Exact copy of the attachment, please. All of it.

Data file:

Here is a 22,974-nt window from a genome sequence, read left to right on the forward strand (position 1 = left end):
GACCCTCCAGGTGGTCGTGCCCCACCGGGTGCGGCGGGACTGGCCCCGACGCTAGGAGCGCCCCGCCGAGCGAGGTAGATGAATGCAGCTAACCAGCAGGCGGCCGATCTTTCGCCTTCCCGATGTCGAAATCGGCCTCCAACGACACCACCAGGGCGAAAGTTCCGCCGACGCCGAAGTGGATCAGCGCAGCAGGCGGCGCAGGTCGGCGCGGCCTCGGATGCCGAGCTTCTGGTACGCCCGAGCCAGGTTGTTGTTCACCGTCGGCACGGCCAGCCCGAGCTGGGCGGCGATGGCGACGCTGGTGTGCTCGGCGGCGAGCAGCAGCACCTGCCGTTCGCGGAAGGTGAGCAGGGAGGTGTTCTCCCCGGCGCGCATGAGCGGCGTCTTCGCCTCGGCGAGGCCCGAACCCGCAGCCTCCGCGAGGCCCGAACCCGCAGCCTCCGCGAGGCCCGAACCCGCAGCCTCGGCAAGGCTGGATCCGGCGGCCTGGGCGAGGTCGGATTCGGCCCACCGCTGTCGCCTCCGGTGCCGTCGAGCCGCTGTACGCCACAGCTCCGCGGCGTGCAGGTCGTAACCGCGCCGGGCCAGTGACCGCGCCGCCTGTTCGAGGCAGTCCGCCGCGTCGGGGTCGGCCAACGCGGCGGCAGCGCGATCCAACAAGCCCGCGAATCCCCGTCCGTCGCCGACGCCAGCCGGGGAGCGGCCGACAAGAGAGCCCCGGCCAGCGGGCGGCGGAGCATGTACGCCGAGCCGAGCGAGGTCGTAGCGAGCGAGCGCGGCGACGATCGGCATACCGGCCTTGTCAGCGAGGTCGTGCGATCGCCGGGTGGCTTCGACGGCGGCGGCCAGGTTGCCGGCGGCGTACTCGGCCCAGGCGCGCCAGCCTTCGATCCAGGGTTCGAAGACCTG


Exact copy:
Here is a 22,974-nt window from a genome sequence, read left to right on the forward strand (position 1 = left end):
GACCCTCCAGGTGGTCGTGCCCCACCGGGTGCGGCGGGACTGGCCCCGACGCTAGGAGCGCCCCGCCGAGCGAGGTAGATGAATGCAGCTAACCAGCAGGCGGCCGATCTTTCGCCTTCCCGATGTCGAAATCGGCCTCCAACGACACCACCAGGGCGAAAGTTCCGCCGACGCCGAAGTGGATCAGCGCAGCAGGCGGCGCAGGTCGGCGCGGCCTCGGATGCCGAGCTTCTGGTACGCCCGAGCCAGGTTGTTGTTCACCGTCGGCACGGCCAGCCCGAGCTGGGCGGCGATGGCGACGCTGGTGTGCTCGGCGGCGAGCAGCAGCACCTGCCGTTCGCGGAAGGTGAGCAGGGAGGTGTTCTCCCCGGCGCGCATGAGCGGCGTCTTCGCCTCGGCGAGGCCCGAACCCGCAGCCTCCGCGAGGCCCGAACCCGCAGCCTCCGCGAGGCCCGAACCCGCAGCCTCGGCAAGGCTGGATCCGGCGGCCTGGGCGAGGTCGGATTCGGCCCACCGCTGTCGCCTCCGGTGCCGTCGAGCCGCTGTACGCCACAGCTCCGCGGCGTGCAGGTCGTAACCGCGCCGGGCCAGTGACCGCGCCGCCTGTTCGAGGCAGTCCGCCGCGTCGGGGTCGGCCAACGCGGCGGCAGCGCGATCCAACAAGCCCGCGAATCCCCGTCCGTCGCCGACGCCAGCCGGGGAGCGGCCGACAAGAGAGCCCCGGCCAGCGGGCGGCGGAGCATGTACGCCGAGCCGAGCGAGGTCGTAGCGAGCGAGCGCGGCGACGATCGGCATACCGGCCTTGTCAGCGAGGTCGTGCGATCGCCGGGTGGCTTCGACGGCGGCGGCCAGGTTGCCGGCGGCGTACTCGGCCCAGGCGCGCCAGCCTTCGATCCAGGGTTCGAAGACCTG